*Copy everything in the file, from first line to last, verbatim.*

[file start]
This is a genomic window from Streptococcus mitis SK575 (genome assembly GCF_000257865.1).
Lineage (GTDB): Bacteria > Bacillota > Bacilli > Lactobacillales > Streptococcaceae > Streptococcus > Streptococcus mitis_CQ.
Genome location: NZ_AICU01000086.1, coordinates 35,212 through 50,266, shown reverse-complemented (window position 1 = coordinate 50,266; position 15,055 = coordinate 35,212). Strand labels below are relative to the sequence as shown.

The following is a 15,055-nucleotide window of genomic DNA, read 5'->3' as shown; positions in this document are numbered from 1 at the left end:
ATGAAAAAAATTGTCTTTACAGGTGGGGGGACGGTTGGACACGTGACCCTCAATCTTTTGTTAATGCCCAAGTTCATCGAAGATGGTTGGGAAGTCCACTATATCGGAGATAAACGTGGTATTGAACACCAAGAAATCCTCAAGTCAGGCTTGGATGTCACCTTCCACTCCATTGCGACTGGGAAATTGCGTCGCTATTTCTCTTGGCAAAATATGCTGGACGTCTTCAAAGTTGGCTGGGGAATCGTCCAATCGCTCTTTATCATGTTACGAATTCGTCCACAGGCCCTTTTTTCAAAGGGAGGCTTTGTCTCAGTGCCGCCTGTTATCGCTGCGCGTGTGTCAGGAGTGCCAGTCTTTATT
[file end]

This is a genomic window from Streptococcus mitis SK575 (genome assembly GCF_000257865.1).
Lineage (GTDB): Bacteria > Bacillota > Bacilli > Lactobacillales > Streptococcaceae > Streptococcus > Streptococcus mitis_CQ.
Genome location: NZ_AICU01000086.1, coordinates 35,212 through 50,266, shown reverse-complemented (window position 1 = coordinate 50,266; position 15,055 = coordinate 35,212). Strand labels below are relative to the sequence as shown.

The following is a 15,055-nucleotide window of genomic DNA, read 5'->3' as shown; positions in this document are numbered from 1 at the left end:
ATGAAAAAAATTGTCTTTACAGGTGGGGGGACGGTTGGACACGTGACCCTCAATCTTTTGTTAATGCCCAAGTTCATCGAAGATGGTTGGGAAGTCCACTATATCGGAGATAAACGTGGTATTGAACACCAAGAAATCCTCAAGTCAGGCTTGGATGTCACCTTCCACTCCATTGCGACTGGGAAATTGCGTCGCTATTTCTCTTGGCAAAATATGCTGGACGTCTTCAAAGTTGGCTGGGGAATCGTCCAATCGCTCTTTATCATGTTACGAATTCGTCCACAGGCCCTTTTTTCAAAGGGAGGCTTTGTCTCAGTGCCGCCTGTTATCGCTGCGCGTGTGTCAGGAGTGCCAGTCTTTATT